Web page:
Original Research

Experimental burn plot trial in the Kruger National Park: history, experimental design and suggestions for data analysis

R. Biggs, H.C. Biggs, T.T. Dunne, N. Govender, A.L.F. Potgieter
Koedoe | Vol 46, No 1 | a35 | DOI: https://doi.org/10.4102/koedoe.v46i1.35 | © 2003 R. Biggs, H.C. Biggs, T.T. Dunne, N. Govender, A.L.F. Potgieter | This work is licensed under CC Attribution 4.0
Submitted: 17 December 2003 | Published: 17 December 2003

About the author(s)

R. Biggs, CSIR Environmentek,, South Africa
H.C. Biggs, South African National Parks, South Africa
T.T. Dunne, University of Cape Town, South Africa
N. Govender, South African National Parks, South Africa
A.L.F. Potgieter, South African National Parks, South Africa

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The experimental burn plot (EBP) trial initiated in 1954 is one of few ongoing long-termfire ecology research projects in Africa. The trial aims to assess the impacts of differentfire regimes in the Kruger National Park. Recent studies on the EBPs have raised questions as to the experimental design of the trial, and the appropriate model specificationwhen analysing data. Archival documentation reveals that the original design was modified on several occasions, related to changes in the park's fire policy. These modifications include the addition of extra plots, subdivision of plots and changes in treatmentsover time, and have resulted in a design which is only partially randomised. The representativity of the trial plots has been questioned on account of their relatively small size,the concentration of herbivores on especially the frequently burnt plots, and soil variation between plots. It is suggested that these factors be included as covariates inexplanatory models or that certain plots be excluded from data analysis based on resultsof independent studies of these factors. Suggestions are provided for the specificationof the experimental design when analysing data using Analysis of Variance. It is concluded that there is no practical alternative to treating the trial as a fully randomisedcomplete block design.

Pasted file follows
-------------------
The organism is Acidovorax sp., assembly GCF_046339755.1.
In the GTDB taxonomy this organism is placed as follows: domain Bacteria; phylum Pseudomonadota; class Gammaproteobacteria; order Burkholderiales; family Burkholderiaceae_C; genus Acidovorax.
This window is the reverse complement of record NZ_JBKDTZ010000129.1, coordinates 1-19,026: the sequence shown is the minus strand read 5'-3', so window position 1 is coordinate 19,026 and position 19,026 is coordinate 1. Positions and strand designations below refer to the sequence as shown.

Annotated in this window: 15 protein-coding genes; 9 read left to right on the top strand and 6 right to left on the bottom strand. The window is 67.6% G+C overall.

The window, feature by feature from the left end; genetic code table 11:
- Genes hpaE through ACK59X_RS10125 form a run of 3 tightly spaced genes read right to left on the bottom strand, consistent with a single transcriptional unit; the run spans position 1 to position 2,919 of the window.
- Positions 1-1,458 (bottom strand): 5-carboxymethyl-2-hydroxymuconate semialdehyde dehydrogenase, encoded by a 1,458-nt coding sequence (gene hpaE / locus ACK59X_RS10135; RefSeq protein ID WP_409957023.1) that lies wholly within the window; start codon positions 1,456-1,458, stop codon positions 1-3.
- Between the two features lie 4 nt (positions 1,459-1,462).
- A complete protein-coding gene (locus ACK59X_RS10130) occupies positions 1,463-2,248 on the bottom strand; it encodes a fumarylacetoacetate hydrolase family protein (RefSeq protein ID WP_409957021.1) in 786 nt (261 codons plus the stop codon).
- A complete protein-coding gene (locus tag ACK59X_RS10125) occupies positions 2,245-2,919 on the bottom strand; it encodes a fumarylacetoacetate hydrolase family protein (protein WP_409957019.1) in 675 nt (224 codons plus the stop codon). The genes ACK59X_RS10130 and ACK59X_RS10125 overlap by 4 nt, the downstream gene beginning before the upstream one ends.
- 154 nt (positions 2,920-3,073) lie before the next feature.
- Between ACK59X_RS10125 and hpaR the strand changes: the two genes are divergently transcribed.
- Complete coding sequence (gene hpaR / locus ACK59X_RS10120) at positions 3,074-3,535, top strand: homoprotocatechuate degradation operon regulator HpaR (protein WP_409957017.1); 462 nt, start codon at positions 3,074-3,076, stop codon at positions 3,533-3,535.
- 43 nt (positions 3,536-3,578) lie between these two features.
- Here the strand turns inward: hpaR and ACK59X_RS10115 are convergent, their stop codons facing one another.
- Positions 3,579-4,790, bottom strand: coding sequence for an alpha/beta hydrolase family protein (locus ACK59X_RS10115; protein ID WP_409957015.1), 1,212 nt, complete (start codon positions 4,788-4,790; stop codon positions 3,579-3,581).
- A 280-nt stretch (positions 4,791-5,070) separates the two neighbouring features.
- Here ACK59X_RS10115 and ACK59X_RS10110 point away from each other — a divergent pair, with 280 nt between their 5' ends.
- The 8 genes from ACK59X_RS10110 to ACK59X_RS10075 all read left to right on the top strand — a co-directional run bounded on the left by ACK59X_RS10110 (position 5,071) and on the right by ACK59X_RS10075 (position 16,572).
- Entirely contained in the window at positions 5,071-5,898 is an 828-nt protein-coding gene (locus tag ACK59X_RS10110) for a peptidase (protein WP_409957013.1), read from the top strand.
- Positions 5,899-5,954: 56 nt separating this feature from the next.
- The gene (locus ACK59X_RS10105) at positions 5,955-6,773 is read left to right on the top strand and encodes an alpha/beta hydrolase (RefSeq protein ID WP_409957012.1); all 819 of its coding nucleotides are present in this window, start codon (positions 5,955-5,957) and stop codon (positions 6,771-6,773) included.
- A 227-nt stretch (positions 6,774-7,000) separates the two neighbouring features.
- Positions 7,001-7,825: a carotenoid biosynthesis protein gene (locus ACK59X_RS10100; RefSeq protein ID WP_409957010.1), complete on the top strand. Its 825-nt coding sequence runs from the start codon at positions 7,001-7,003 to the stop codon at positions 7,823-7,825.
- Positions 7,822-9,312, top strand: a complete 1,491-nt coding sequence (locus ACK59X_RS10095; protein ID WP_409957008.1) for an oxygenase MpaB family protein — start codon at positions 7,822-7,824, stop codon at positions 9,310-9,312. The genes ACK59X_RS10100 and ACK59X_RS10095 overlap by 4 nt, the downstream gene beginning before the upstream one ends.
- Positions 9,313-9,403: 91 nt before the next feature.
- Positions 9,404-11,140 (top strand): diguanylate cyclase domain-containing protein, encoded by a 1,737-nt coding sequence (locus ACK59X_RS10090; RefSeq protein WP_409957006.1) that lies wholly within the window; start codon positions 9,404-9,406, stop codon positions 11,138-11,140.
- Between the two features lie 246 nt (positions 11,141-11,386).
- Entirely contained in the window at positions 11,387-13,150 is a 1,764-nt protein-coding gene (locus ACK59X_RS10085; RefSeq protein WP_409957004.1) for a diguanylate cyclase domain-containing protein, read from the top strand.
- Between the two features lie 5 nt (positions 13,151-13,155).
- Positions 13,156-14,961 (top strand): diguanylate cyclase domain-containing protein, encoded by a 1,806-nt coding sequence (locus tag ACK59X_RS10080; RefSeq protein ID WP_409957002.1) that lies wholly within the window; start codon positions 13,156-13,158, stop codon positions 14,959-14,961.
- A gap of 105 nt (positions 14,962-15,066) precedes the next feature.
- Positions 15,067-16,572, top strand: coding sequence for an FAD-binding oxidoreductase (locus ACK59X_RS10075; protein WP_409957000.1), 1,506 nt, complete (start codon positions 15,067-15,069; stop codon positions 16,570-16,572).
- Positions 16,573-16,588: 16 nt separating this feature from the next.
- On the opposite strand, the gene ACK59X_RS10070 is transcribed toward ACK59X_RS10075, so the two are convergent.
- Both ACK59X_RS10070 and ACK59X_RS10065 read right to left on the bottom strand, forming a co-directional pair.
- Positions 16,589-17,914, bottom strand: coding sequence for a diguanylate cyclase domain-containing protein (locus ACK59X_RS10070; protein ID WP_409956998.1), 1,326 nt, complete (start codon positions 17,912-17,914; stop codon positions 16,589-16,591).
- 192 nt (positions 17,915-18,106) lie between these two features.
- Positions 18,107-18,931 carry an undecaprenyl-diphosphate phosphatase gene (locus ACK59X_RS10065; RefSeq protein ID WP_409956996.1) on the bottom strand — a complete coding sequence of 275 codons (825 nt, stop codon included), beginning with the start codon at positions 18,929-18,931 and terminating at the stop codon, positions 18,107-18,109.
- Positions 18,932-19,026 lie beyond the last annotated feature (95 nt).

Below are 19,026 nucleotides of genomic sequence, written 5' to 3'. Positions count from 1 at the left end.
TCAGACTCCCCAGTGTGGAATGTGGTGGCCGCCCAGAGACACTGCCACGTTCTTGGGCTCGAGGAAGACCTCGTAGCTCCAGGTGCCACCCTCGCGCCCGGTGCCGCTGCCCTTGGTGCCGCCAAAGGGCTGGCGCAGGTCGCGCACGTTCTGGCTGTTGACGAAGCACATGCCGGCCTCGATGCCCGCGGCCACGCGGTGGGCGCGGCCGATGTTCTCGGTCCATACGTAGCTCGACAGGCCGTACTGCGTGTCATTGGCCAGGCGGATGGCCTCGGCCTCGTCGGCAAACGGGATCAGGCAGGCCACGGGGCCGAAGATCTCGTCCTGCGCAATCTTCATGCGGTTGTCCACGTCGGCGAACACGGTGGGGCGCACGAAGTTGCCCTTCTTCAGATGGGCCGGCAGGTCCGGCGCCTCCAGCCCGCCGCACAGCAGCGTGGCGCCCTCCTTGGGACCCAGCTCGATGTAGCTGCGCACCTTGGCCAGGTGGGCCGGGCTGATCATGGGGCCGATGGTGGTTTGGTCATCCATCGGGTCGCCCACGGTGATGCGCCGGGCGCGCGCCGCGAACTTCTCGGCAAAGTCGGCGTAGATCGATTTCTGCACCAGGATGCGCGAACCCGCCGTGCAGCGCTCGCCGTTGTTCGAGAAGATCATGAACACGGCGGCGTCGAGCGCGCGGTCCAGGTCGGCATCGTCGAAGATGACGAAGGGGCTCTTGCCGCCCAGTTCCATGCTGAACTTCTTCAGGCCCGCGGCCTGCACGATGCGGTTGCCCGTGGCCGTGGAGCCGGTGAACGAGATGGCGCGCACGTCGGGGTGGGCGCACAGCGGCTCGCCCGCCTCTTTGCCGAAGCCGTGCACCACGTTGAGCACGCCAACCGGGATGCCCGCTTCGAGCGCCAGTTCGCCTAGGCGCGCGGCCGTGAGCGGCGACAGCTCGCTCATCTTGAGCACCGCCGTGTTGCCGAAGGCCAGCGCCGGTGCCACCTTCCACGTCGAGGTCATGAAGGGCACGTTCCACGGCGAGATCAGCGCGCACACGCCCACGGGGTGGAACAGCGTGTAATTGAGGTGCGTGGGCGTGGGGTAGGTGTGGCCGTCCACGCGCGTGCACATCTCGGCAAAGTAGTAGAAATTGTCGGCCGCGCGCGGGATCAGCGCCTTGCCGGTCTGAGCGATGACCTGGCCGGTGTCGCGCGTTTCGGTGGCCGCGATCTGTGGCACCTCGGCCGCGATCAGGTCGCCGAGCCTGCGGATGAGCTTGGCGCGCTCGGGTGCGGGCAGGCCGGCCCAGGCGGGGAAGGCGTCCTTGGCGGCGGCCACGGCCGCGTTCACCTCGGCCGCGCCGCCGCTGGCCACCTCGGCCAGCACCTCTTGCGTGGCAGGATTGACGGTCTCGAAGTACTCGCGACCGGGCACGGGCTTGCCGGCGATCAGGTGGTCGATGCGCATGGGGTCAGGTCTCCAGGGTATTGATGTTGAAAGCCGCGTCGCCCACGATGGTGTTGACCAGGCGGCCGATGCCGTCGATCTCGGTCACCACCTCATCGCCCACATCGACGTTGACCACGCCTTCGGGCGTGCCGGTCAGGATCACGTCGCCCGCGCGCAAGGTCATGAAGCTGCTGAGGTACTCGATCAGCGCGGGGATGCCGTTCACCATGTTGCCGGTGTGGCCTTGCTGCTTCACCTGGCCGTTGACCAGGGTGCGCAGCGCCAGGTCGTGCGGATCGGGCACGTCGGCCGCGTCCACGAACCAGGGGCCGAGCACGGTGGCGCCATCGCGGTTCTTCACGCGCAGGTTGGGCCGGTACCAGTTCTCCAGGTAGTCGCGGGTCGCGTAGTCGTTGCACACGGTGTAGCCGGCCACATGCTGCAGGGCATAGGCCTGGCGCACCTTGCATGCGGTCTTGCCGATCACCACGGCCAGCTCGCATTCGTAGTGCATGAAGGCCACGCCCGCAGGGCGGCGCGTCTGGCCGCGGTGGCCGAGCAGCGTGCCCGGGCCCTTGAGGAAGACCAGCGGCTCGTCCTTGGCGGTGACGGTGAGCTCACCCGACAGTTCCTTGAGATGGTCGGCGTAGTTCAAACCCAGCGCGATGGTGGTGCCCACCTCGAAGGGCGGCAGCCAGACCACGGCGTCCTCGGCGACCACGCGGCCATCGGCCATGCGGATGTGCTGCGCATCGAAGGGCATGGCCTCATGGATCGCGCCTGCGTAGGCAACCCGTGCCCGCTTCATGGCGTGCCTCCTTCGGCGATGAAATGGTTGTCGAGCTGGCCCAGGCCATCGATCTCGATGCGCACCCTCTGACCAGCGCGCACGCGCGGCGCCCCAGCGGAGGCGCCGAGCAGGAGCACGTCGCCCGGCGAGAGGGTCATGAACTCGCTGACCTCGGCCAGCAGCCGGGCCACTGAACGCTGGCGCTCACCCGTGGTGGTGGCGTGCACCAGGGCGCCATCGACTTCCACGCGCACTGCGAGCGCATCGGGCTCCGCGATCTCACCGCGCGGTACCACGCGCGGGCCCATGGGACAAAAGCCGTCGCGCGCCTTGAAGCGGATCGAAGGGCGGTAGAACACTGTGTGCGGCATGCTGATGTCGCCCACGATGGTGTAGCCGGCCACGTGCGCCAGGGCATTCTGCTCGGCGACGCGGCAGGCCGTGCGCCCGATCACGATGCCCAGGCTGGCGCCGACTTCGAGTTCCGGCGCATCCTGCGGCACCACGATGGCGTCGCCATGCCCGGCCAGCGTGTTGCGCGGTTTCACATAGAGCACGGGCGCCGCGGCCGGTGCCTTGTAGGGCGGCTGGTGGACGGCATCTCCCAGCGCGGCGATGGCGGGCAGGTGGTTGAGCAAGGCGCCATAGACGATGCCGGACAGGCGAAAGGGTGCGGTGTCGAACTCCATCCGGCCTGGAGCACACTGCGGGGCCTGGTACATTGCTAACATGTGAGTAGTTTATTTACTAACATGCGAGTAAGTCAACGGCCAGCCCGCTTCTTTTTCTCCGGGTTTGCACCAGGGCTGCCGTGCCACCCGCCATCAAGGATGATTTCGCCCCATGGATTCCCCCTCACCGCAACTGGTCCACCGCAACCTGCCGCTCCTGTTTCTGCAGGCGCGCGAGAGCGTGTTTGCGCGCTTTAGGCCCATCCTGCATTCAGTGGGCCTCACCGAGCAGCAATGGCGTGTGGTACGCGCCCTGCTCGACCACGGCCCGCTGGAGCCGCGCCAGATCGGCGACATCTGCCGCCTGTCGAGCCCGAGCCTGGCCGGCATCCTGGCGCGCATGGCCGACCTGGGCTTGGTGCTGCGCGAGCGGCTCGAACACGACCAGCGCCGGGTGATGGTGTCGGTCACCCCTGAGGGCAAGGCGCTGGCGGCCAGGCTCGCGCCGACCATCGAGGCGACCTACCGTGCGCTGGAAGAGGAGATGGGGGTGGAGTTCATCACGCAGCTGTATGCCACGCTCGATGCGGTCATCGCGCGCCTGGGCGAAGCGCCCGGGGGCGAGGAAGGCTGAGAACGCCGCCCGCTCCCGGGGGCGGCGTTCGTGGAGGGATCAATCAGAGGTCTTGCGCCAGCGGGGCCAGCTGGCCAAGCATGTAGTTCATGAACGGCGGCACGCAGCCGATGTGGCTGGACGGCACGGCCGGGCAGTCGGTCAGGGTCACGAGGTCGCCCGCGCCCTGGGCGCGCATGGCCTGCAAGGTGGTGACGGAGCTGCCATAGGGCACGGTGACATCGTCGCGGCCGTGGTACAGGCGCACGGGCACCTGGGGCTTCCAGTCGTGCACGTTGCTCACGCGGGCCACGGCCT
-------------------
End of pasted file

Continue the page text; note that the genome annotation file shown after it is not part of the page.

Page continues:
Burn plots; Fire; Policy; Experimental design; Season; Frequency


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